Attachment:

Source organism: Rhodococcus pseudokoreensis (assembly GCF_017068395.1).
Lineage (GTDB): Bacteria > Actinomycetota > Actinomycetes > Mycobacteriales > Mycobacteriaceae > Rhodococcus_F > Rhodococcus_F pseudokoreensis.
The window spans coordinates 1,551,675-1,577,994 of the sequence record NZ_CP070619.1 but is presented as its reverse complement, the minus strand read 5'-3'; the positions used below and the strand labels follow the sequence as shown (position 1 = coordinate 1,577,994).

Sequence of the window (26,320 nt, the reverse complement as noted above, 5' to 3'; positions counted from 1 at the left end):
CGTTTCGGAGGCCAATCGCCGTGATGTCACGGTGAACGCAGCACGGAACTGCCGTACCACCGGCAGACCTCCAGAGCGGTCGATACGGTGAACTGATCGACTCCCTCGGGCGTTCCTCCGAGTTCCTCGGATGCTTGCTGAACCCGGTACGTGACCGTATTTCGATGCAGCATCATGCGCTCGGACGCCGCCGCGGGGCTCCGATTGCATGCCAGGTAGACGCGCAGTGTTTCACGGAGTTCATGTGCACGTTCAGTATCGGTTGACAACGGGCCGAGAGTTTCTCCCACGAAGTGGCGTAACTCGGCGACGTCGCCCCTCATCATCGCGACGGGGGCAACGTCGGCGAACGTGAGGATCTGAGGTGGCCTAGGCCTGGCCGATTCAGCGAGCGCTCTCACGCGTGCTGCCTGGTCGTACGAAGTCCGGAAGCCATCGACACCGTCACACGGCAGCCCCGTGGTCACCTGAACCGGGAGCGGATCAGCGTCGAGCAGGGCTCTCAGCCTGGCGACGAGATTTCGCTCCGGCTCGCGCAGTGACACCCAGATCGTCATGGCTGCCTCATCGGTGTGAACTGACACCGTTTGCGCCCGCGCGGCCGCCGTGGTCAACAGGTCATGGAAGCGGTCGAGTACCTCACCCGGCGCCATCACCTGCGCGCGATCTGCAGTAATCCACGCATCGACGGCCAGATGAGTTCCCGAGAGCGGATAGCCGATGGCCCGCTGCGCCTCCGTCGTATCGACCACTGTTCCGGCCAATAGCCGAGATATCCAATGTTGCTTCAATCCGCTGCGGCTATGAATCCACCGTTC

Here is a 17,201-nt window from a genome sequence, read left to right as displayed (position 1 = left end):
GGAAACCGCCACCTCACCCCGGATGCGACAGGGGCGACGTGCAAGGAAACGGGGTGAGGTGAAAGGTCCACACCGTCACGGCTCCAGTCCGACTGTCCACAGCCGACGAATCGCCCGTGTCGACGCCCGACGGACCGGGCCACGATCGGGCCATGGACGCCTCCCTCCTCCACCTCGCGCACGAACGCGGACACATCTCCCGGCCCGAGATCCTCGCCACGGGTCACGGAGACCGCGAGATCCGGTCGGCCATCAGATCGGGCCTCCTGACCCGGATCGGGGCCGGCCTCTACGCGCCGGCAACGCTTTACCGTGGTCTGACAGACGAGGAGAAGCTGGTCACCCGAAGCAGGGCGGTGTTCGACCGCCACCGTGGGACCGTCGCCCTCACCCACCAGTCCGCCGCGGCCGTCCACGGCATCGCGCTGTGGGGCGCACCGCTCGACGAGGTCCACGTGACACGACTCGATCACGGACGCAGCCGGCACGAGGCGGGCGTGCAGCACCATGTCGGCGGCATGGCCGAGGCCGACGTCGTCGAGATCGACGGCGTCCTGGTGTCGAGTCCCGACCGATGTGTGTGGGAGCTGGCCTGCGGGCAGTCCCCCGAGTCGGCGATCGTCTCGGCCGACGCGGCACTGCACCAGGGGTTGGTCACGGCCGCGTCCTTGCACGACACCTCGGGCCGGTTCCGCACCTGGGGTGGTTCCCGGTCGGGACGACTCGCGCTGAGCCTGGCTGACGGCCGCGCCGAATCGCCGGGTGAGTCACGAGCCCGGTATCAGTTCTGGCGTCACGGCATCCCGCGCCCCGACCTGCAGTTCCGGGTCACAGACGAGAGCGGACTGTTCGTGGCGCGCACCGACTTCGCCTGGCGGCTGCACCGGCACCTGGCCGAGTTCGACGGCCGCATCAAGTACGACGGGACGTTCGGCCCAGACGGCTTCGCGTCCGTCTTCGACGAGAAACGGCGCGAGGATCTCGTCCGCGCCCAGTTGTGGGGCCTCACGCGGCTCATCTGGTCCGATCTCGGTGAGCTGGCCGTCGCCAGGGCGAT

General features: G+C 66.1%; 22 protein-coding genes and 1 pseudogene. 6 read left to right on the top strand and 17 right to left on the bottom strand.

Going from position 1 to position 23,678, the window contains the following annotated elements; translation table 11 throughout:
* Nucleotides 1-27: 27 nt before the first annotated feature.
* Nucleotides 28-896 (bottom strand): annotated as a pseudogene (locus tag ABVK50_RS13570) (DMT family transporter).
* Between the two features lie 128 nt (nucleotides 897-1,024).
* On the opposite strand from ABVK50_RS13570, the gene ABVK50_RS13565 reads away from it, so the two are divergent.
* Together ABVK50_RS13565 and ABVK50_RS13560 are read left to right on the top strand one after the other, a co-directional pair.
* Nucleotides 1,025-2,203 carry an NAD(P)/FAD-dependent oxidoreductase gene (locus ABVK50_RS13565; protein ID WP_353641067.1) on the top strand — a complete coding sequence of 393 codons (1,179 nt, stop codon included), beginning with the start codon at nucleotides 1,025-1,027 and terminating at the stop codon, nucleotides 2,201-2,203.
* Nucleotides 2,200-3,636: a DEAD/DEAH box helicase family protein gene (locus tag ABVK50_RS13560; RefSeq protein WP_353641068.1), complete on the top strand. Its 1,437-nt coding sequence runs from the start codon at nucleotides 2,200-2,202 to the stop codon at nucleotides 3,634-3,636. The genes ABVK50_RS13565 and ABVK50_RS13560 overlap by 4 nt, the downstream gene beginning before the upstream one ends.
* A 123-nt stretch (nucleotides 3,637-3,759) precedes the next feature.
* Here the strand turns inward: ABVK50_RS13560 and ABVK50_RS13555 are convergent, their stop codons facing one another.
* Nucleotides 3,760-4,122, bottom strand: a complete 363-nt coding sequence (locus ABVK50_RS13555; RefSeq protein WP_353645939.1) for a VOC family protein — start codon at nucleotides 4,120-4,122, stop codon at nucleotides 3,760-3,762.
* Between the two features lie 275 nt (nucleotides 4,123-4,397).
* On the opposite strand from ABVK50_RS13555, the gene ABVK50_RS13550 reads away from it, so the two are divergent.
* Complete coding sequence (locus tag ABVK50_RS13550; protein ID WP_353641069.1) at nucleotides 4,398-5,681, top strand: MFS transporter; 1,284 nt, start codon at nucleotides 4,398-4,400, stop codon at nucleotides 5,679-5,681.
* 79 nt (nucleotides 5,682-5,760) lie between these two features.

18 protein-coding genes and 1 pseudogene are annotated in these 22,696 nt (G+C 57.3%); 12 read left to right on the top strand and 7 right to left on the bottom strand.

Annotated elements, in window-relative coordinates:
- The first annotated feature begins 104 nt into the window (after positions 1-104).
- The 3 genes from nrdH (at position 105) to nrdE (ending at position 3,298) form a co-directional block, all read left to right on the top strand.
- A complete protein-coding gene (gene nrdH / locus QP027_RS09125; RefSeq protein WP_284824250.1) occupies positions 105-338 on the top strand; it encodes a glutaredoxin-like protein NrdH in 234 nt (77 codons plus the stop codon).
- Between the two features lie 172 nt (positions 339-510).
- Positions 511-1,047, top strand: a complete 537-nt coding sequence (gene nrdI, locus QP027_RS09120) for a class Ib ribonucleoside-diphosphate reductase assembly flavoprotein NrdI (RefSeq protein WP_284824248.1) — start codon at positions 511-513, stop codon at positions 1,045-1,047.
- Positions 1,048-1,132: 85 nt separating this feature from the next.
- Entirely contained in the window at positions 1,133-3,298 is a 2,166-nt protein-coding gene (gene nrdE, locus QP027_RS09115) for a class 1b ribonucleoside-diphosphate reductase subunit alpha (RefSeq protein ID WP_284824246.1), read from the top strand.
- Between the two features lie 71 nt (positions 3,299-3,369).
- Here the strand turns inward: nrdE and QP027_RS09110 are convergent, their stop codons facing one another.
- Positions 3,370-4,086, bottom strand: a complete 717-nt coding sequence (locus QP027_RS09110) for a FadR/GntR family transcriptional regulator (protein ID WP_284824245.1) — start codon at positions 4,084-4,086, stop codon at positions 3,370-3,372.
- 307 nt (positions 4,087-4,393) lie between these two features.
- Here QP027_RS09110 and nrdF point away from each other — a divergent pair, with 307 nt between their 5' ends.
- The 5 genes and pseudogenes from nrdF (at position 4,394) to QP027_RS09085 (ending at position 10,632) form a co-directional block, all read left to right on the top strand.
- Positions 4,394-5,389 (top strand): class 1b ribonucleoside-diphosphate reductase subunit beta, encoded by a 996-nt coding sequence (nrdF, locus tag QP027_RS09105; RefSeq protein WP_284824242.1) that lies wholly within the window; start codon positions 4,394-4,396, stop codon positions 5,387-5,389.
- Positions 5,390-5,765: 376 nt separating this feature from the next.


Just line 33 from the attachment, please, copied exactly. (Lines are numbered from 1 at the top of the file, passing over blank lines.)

- Between the two features lie 71 nt (positions 3,299-3,369).